- Don’t soak/rinse the oats: The longer the oats are in contact with water, the slimier the milk will become. I’ve tried several methods involving soaking and/or rinsing oats, all with negative results. This quick method with oat flour works best!
- Don’t use warm/hot water: It will lead to super slimy oat milk as it will activate the enzyme in oats that causes them to thicken (like when making oatmeal). The colder the water, the better.
- Be careful not to over blend: This is the biggest cause of slimy oat milk. 10 seconds is more than enough when using oat flour and a high-speed blender!
- Don’t squeeze too much when draining: Strain it through the nut milk bag straight into a jar/bowl and just squeeze a bit. If you squeeze/press the oats too much, you can cause starches to escape into the milk and make it slimy.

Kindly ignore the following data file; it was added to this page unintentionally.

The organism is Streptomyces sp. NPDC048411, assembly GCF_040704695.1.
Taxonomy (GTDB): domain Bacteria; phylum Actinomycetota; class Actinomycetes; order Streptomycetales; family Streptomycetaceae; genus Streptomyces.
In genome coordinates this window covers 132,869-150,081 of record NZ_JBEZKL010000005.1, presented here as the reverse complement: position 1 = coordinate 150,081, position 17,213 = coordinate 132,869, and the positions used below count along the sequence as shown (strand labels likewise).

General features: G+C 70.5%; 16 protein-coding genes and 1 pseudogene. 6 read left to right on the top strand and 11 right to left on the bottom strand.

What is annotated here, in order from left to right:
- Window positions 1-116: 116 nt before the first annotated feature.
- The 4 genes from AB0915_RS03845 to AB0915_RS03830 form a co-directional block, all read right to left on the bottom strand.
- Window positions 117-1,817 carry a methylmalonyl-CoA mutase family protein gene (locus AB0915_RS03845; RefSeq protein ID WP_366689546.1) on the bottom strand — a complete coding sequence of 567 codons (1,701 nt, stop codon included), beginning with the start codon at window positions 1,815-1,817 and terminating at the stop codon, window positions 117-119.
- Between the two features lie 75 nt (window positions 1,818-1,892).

- I’ve heard that adding digestive enzyme capsules (particularly Amylase) to the oat milk can help break down the viscous starches. However, it is not necessary if you follow my recipe!
Other Recipe Notes
- Don’t discard the pulp: Leftover oat pulp can be used in smoothies, added to porridge or overnight oats, or allowed to dry out and added to baked goods, pancakes, and waffles. You can also use it for oat baths, and other skincare uses.
- For the creamiest results: Don’t omit the optional nut/seeds. The creamiest results will come from blending all the ingredients minus the oat flour first (until thoroughly blended), then adding the oat flour for just 10 seconds.
- Adjust the amount of water: Using less will make a creamier milk.
- For extra smooth milk: You can strain it twice.
More Vegan Oat Recipes